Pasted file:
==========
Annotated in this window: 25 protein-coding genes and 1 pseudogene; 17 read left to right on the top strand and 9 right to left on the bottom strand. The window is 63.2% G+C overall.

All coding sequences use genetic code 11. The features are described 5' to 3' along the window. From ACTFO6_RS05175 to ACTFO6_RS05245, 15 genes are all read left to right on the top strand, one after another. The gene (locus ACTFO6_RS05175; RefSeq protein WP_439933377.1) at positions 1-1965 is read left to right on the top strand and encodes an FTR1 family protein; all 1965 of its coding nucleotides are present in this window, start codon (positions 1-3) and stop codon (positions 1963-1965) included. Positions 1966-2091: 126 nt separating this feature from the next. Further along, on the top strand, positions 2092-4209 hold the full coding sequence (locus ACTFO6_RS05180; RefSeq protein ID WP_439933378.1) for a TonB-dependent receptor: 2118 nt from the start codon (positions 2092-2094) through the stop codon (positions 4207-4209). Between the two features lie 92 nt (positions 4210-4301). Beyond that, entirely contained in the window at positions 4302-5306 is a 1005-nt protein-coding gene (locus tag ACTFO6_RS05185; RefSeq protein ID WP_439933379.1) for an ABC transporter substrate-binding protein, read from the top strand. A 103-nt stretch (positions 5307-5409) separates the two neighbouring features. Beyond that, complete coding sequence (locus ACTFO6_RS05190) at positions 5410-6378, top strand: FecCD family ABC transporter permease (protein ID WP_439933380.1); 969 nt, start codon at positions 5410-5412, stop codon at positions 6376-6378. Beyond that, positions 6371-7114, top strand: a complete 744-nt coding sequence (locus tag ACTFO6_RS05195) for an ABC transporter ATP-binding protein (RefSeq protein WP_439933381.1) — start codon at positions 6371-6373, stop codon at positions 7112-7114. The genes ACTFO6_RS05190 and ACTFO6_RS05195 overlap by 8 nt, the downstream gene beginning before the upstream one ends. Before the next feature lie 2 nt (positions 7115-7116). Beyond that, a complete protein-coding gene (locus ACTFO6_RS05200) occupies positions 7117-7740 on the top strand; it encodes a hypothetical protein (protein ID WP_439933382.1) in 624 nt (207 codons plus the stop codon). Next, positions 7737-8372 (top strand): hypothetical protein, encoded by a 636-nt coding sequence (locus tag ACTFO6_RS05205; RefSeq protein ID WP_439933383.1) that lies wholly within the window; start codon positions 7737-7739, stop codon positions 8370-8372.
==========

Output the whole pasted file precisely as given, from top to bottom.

Annotated in this window: 25 protein-coding genes and 1 pseudogene; 17 read left to right on the top strand and 9 right to left on the bottom strand. The window is 63.2% G+C overall.

All coding sequences use genetic code 11. The features are described 5' to 3' along the window. From ACTFO6_RS05175 to ACTFO6_RS05245, 15 genes are all read left to right on the top strand, one after another. The gene (locus ACTFO6_RS05175; RefSeq protein WP_439933377.1) at positions 1-1965 is read left to right on the top strand and encodes an FTR1 family protein; all 1965 of its coding nucleotides are present in this window, start codon (positions 1-3) and stop codon (positions 1963-1965) included. Positions 1966-2091: 126 nt separating this feature from the next. Further along, on the top strand, positions 2092-4209 hold the full coding sequence (locus ACTFO6_RS05180; RefSeq protein ID WP_439933378.1) for a TonB-dependent receptor: 2118 nt from the start codon (positions 2092-2094) through the stop codon (positions 4207-4209). Between the two features lie 92 nt (positions 4210-4301). Beyond that, entirely contained in the window at positions 4302-5306 is a 1005-nt protein-coding gene (locus tag ACTFO6_RS05185; RefSeq protein ID WP_439933379.1) for an ABC transporter substrate-binding protein, read from the top strand. A 103-nt stretch (positions 5307-5409) separates the two neighbouring features. Beyond that, complete coding sequence (locus ACTFO6_RS05190) at positions 5410-6378, top strand: FecCD family ABC transporter permease (protein ID WP_439933380.1); 969 nt, start codon at positions 5410-5412, stop codon at positions 6376-6378. Beyond that, positions 6371-7114, top strand: a complete 744-nt coding sequence (locus tag ACTFO6_RS05195) for an ABC transporter ATP-binding protein (RefSeq protein WP_439933381.1) — start codon at positions 6371-6373, stop codon at positions 7112-7114. The genes ACTFO6_RS05190 and ACTFO6_RS05195 overlap by 8 nt, the downstream gene beginning before the upstream one ends. Before the next feature lie 2 nt (positions 7115-7116). Beyond that, a complete protein-coding gene (locus ACTFO6_RS05200) occupies positions 7117-7740 on the top strand; it encodes a hypothetical protein (protein ID WP_439933382.1) in 624 nt (207 codons plus the stop codon). Next, positions 7737-8372 (top strand): hypothetical protein, encoded by a 636-nt coding sequence (locus tag ACTFO6_RS05205; RefSeq protein ID WP_439933383.1) that lies wholly within the window; start codon positions 7737-7739, stop codon positions 8370-8372.